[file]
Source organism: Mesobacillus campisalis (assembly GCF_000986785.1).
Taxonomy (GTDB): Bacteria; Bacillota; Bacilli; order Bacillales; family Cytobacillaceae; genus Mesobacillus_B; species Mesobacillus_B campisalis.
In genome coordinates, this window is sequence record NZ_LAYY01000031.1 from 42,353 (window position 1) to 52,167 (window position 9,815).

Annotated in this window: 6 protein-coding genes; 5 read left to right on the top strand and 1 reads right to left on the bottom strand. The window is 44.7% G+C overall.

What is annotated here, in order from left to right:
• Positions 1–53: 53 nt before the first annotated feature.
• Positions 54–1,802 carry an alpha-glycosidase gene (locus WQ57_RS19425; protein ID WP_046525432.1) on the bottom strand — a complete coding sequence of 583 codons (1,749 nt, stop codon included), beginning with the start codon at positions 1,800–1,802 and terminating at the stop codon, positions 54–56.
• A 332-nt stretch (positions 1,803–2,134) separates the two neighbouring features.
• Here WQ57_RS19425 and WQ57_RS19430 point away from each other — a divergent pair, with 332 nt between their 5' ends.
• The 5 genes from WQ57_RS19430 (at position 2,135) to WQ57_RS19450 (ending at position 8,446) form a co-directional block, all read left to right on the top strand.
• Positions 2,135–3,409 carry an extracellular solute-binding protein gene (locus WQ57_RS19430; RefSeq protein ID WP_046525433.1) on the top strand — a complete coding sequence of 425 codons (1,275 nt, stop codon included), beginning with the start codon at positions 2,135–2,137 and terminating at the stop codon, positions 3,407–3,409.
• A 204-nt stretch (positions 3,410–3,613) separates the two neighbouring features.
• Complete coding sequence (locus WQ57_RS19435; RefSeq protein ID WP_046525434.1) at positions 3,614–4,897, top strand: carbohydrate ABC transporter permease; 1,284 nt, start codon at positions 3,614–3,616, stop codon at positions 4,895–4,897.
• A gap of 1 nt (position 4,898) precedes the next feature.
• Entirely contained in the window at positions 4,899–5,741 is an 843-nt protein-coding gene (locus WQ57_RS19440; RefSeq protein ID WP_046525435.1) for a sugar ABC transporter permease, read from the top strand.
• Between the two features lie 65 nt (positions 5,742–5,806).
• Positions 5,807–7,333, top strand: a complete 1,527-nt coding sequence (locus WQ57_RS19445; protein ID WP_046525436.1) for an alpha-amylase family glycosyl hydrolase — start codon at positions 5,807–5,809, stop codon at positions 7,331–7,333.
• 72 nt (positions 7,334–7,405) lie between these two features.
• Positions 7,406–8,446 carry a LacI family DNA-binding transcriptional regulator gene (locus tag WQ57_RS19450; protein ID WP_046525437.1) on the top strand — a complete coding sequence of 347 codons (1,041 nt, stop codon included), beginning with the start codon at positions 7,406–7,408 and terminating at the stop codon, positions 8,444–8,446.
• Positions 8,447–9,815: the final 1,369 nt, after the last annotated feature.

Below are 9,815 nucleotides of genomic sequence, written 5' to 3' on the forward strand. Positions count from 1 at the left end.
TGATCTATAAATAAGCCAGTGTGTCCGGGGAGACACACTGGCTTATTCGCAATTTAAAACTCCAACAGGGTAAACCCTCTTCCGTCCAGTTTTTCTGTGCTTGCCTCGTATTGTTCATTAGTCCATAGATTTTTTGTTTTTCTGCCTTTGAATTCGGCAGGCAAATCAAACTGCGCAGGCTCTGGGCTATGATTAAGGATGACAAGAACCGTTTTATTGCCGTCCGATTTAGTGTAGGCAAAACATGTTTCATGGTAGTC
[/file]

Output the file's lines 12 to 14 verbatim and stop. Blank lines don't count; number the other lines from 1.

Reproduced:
• A 204-nt stretch (positions 3,410–3,613) separates the two neighbouring features.
• Complete coding sequence (locus WQ57_RS19435; RefSeq protein ID WP_046525434.1) at positions 3,614–4,897, top strand: carbohydrate ABC transporter permease; 1,284 nt, start codon at positions 3,614–3,616, stop codon at positions 4,895–4,897.
• A gap of 1 nt (position 4,898) precedes the next feature.